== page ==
Bronchoscopy

What is bronchoscopy?

Bronchoscopy is an instrumental investigation aimed at the visual exploration of the larger airways (larynx, trachea and bronchi), with primarily diagnostic but also therapeutic purposes.

Bronchoscopy is performed by introducing into the nose or oral cavity a thin and flexible instrument, composed mainly of optical fibers and equipped with a light source and a possible camera at the end. If the doctor deems it appropriate, during the bronchoscopy it is also possible to take small tissue samples which will then be examined in the laboratory. The microscopic examination of these biopsy specimens becomes very useful - for example - to reach a certain diagnosis of lung cancer and to determine its histological type.

The indications that we will develop during the article are of a general informative nature, given that the ways in which the various diagnostic tests are performed can vary from hospital to hospital.

Indications

Bronchoscopy is mainly used for diagnostic purposes, to investigate the origin of particular symptoms or to obtain more information in the presence of anomalous instrumental findings.

Main indications

  • chronic cough of undefined origin that has lasted for at least three months,
  • hemoptysis (expectoration with blood),
  • suspected foreign body in the tracheobronchial tree,
  • atypical chest x-ray with suspicious "shadows"
  • inhalation of toxic gases or chemicals,
  • abnormal phlegm cytology,
  • suspicion of pulmonary infections,
  • sarcoidosis,
  • narrowing or stenosis of the tracheobronchial tree.

Bronchoscopy is also often used in connection with the diagnosis, staging and follow-up of lung tumors, as well as in the search for possible lung metastases or extensions of tumors from neighboring organs (for example from the esophagus).

Bronchoscopy can also be transformed into a therapeutic technique, for example by draining abscesses, restoring the patency of the occluded or restricted airways, removing foreign bodies, aspirating fluid accumulations or mucous plugs, destroying any tumor masses (laser ablation) and perform a diagnostic or therapeutic airway wash.

How is it performed?

Bronchoscopy involves the insertion of a relatively thin and flexible tube (the caliber does not exceed that of a pencil), in the major airways of the lungs.

Thanks to the use of a light source mounted at the apex and the optical fibers, the instrument (called bronchoscope) allows you to visually explore the airways. The most recent bronchoscopes are also equipped with a special camera, which sends recorded images to the screen.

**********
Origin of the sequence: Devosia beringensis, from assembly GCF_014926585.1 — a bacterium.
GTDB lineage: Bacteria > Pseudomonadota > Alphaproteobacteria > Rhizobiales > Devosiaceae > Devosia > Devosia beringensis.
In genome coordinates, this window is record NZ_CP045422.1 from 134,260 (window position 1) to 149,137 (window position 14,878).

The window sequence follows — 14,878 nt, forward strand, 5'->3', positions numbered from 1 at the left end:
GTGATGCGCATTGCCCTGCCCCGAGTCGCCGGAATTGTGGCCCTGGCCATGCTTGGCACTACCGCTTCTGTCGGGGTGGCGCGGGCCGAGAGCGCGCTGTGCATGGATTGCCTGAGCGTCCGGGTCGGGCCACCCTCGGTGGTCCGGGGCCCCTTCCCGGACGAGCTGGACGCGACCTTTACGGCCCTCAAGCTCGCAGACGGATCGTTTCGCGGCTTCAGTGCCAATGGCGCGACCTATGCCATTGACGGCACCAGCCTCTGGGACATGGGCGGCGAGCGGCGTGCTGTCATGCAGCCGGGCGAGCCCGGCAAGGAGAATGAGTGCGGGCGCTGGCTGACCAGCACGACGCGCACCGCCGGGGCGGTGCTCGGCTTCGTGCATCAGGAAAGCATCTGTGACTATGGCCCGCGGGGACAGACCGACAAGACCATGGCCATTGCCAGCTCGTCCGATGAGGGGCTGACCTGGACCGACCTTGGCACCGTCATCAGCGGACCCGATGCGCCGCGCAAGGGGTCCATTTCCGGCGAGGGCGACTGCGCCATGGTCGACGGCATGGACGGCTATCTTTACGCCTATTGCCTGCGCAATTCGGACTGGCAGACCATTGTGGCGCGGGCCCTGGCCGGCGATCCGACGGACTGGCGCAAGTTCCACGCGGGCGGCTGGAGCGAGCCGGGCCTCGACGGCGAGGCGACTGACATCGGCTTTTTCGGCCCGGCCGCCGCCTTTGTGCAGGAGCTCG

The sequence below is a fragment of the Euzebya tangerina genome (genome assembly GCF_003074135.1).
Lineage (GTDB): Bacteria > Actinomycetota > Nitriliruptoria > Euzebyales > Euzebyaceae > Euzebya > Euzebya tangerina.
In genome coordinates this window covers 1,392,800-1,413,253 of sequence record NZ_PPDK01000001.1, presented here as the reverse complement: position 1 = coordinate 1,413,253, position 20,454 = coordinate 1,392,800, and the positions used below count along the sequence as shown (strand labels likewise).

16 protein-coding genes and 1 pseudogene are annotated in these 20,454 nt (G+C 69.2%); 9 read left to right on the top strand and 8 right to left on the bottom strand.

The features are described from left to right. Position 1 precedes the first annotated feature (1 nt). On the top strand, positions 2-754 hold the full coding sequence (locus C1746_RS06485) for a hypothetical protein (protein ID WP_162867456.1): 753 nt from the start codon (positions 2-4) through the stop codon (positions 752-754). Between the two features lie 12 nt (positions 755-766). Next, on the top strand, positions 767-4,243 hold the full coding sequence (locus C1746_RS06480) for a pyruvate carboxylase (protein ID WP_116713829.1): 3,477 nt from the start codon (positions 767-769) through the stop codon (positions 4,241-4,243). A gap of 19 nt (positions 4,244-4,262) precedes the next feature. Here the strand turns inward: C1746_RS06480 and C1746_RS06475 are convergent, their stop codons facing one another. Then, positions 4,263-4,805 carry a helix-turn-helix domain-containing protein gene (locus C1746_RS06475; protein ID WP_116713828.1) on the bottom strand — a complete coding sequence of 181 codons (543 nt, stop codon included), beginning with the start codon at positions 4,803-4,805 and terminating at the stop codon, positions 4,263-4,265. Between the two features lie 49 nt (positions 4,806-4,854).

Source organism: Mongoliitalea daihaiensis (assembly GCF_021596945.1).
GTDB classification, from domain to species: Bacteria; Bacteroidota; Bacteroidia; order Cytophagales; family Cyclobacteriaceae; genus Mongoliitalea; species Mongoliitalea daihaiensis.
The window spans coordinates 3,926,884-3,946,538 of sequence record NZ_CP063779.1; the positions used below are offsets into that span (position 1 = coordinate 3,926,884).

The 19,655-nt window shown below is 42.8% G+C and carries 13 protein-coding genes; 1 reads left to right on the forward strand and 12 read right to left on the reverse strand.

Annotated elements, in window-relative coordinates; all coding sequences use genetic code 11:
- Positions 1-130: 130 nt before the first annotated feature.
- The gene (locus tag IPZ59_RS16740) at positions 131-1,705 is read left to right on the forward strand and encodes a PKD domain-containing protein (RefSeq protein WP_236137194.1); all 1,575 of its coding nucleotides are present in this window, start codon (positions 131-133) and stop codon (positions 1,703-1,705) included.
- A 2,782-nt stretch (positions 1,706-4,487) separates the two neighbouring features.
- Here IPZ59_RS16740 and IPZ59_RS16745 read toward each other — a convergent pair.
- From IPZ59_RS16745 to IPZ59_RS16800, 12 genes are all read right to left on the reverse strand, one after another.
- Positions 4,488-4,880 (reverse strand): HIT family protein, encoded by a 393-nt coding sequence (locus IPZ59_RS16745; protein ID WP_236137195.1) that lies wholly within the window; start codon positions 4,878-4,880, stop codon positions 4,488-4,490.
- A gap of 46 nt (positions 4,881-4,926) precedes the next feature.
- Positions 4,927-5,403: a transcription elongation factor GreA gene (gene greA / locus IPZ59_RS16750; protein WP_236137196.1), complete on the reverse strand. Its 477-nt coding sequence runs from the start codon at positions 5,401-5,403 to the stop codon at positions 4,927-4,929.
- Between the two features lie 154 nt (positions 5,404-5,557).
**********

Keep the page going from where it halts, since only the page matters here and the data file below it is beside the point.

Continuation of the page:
Before starting the exam

Before starting bronchoscopy, you are generally asked to remove any glasses, contact lenses, mobile dental equipment, wigs, make-up, jewelery and hearing aids.

Sedatives and local anesthesia

The procedure is generally not painful, but can cause some discomfort. To eliminate or at least mitigate this effect, an intravenous relaxing drug is administered before bronchoscopy, and local airway anesthesia is practiced (with a gel in the nose or with a spray through the mouth; both generally leave an unpleasant aftertaste ). Often, by intramuscular injection, a drug (atropine sulphate) is administered about 30 minutes before the exam, which reduces secretions and can induce a sense of dryness in the mouth and throat.

Any biopsies do not cause significant pain to the patient; these instrumental maneuvers are carried out by means of special pliers slid into the operating channel of the bronchoscope, until reaching the sampling area.

monitoring and security

As a precautionary measure, an infusion can be practiced in the patient's forearm, which in case of need guarantees an intravenous access for the introduction of liquids or possible drugs during bronchoscopy. At the same time, unless a doctor has already done so, blood is taken to check the blood coagulation function.

During the exam, parameters such as blood pressure, heart rate and blood oxygen levels are continuously monitored. Thus, if necessary, it will be possible to administer supplemental oxygen through a nostril.

duration of bronchoscopy

In all, bronchoscopy lasts about 20-30 minutes, although it is necessary to take into account the long time required for preparation (clinical examination, administration of drugs) and hospitalization (after the examination the patient is kept for a couple of hours to ascertain that there are no complications and dispose of the peak efficacy of the sedative).

Bronchoscopy: execution and risks »

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